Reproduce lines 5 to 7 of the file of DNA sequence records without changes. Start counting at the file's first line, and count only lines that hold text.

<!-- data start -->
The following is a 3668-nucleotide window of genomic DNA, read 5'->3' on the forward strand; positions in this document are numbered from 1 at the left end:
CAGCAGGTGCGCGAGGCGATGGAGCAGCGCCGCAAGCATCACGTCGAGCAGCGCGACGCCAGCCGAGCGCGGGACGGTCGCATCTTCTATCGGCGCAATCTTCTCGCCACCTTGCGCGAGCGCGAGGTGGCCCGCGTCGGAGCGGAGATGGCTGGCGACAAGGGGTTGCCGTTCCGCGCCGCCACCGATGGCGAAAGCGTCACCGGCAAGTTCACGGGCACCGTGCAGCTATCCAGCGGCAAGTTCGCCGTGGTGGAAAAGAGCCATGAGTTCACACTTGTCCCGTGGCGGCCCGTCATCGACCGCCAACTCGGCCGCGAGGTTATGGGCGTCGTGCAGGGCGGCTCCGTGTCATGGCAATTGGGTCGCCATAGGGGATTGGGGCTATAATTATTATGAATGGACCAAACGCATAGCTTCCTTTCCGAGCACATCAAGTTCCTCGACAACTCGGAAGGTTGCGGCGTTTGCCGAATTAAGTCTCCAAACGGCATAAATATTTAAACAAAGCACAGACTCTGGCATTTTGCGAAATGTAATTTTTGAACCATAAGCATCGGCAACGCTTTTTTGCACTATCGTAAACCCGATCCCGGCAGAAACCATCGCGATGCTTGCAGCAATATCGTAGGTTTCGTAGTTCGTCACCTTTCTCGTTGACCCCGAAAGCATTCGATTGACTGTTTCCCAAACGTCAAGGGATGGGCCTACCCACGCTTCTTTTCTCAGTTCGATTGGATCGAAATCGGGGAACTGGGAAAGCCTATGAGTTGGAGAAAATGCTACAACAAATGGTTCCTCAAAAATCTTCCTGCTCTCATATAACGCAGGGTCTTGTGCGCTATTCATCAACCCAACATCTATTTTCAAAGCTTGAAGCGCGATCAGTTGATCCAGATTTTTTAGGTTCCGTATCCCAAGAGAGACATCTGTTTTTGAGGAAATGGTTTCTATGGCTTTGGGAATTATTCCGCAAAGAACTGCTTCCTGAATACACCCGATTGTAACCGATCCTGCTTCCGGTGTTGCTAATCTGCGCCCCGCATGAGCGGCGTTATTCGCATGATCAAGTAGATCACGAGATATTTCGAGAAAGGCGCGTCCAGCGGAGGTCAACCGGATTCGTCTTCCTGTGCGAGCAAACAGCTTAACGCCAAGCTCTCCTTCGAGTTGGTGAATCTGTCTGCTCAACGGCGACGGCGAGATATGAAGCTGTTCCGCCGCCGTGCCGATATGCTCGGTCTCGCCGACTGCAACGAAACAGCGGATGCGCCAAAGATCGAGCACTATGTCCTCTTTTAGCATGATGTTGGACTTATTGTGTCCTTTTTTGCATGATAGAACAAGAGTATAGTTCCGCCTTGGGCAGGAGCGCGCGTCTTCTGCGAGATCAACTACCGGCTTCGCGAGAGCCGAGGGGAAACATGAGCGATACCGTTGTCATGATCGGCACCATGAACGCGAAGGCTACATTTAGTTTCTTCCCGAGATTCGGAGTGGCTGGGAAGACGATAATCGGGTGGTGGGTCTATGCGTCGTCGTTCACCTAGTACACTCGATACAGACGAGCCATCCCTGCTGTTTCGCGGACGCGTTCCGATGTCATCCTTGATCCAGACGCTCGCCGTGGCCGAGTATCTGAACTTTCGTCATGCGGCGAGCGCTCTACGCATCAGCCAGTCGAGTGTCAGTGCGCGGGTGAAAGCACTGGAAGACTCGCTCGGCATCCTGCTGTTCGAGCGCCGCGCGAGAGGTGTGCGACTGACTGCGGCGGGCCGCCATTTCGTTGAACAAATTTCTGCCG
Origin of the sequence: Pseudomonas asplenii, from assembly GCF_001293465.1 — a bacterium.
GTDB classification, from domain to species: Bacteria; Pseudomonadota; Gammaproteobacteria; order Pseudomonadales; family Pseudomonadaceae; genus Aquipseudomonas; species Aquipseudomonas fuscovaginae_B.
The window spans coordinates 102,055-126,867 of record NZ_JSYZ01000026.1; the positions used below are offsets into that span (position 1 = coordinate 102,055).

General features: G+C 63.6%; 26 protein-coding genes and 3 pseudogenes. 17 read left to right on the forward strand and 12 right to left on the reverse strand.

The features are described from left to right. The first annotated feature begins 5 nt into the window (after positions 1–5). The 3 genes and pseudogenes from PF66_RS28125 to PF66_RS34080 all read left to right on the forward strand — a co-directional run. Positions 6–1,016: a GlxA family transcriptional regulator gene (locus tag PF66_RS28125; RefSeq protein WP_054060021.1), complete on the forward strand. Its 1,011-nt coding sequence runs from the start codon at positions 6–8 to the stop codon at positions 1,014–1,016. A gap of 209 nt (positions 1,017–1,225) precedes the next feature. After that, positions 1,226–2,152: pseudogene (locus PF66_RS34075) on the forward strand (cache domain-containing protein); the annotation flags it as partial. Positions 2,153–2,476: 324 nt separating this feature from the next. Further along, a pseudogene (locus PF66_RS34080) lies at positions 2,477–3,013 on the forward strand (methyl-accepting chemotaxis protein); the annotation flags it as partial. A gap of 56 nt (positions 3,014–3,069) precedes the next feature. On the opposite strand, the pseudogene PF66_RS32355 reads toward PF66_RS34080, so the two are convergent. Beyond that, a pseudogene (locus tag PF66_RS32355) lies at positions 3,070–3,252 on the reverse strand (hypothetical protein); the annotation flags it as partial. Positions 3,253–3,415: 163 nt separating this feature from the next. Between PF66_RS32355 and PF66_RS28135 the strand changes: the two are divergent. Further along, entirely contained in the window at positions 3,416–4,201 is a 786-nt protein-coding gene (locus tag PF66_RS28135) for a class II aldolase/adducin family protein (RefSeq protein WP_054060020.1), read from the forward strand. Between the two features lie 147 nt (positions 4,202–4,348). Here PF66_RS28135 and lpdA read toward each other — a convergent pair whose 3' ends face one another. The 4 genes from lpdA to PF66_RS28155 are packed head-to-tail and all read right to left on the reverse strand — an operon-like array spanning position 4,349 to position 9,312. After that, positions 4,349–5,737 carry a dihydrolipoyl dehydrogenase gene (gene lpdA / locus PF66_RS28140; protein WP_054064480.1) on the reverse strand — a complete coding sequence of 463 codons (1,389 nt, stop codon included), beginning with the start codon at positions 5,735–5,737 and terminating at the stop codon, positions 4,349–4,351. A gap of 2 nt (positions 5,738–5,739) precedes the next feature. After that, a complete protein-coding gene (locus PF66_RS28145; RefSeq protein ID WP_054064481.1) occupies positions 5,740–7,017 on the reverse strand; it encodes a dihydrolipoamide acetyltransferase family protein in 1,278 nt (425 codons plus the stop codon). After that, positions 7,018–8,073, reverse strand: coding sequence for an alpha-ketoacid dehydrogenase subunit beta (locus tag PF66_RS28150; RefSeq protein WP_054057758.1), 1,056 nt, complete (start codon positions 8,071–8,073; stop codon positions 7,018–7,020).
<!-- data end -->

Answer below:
The window spans coordinates 102,055-126,867 of record NZ_JSYZ01000026.1; the positions used below are offsets into that span (position 1 = coordinate 102,055).

General features: G+C 63.6%; 26 protein-coding genes and 3 pseudogenes. 17 read left to right on the forward strand and 12 right to left on the reverse strand.

The features are described from left to right. The first annotated feature begins 5 nt into the window (after positions 1–5). The 3 genes and pseudogenes from PF66_RS28125 to PF66_RS34080 all read left to right on the forward strand — a co-directional run. Positions 6–1,016: a GlxA family transcriptional regulator gene (locus tag PF66_RS28125; RefSeq protein WP_054060021.1), complete on the forward strand. Its 1,011-nt coding sequence runs from the start codon at positions 6–8 to the stop codon at positions 1,014–1,016. A gap of 209 nt (positions 1,017–1,225) precedes the next feature. After that, positions 1,226–2,152: pseudogene (locus PF66_RS34075) on the forward strand (cache domain-containing protein); the annotation flags it as partial. Positions 2,153–2,476: 324 nt separating this feature from the next. Further along, a pseudogene (locus PF66_RS34080) lies at positions 2,477–3,013 on the forward strand (methyl-accepting chemotaxis protein); the annotation flags it as partial. A gap of 56 nt (positions 3,014–3,069) precedes the next feature. On the opposite strand, the pseudogene PF66_RS32355 reads toward PF66_RS34080, so the two are convergent. Beyond that, a pseudogene (locus tag PF66_RS32355) lies at positions 3,070–3,252 on the reverse strand (hypothetical protein); the annotation flags it as partial. Positions 3,253–3,415: 163 nt separating this feature from the next. Between PF66_RS32355 and PF66_RS28135 the strand changes: the two are divergent. Further along, entirely contained in the window at positions 3,416–4,201 is a 786-nt protein-coding gene (locus tag PF66_RS28135) for a class II aldolase/adducin family protein (RefSeq protein WP_054060020.1), read from the forward strand. Between the two features lie 147 nt (positions 4,202–4,348). Here PF66_RS28135 and lpdA read toward each other — a convergent pair whose 3' ends face one another. The 4 genes from lpdA to PF66_RS28155 are packed head-to-tail and all read right to left on the reverse strand — an operon-like array spanning position 4,349 to position 9,312. After that, positions 4,349–5,737 carry a dihydrolipoyl dehydrogenase gene (gene lpdA / locus PF66_RS28140; protein WP_054064480.1) on the reverse strand — a complete coding sequence of 463 codons (1,389 nt, stop codon included), beginning with the start codon at positions 5,735–5,737 and terminating at the stop codon, positions 4,349–4,351. A gap of 2 nt (positions 5,738–5,739) precedes the next feature. After that, a complete protein-coding gene (locus PF66_RS28145; RefSeq protein ID WP_054064481.1) occupies positions 5,740–7,017 on the reverse strand; it encodes a dihydrolipoamide acetyltransferase family protein in 1,278 nt (425 codons plus the stop codon). After that, positions 7,018–8,073, reverse strand: coding sequence for an alpha-ketoacid dehydrogenase subunit beta (locus tag PF66_RS28150; RefSeq protein WP_054057758.1), 1,056 nt, complete (start codon positions 8,071–8,073; stop codon positions 7,018–7,020).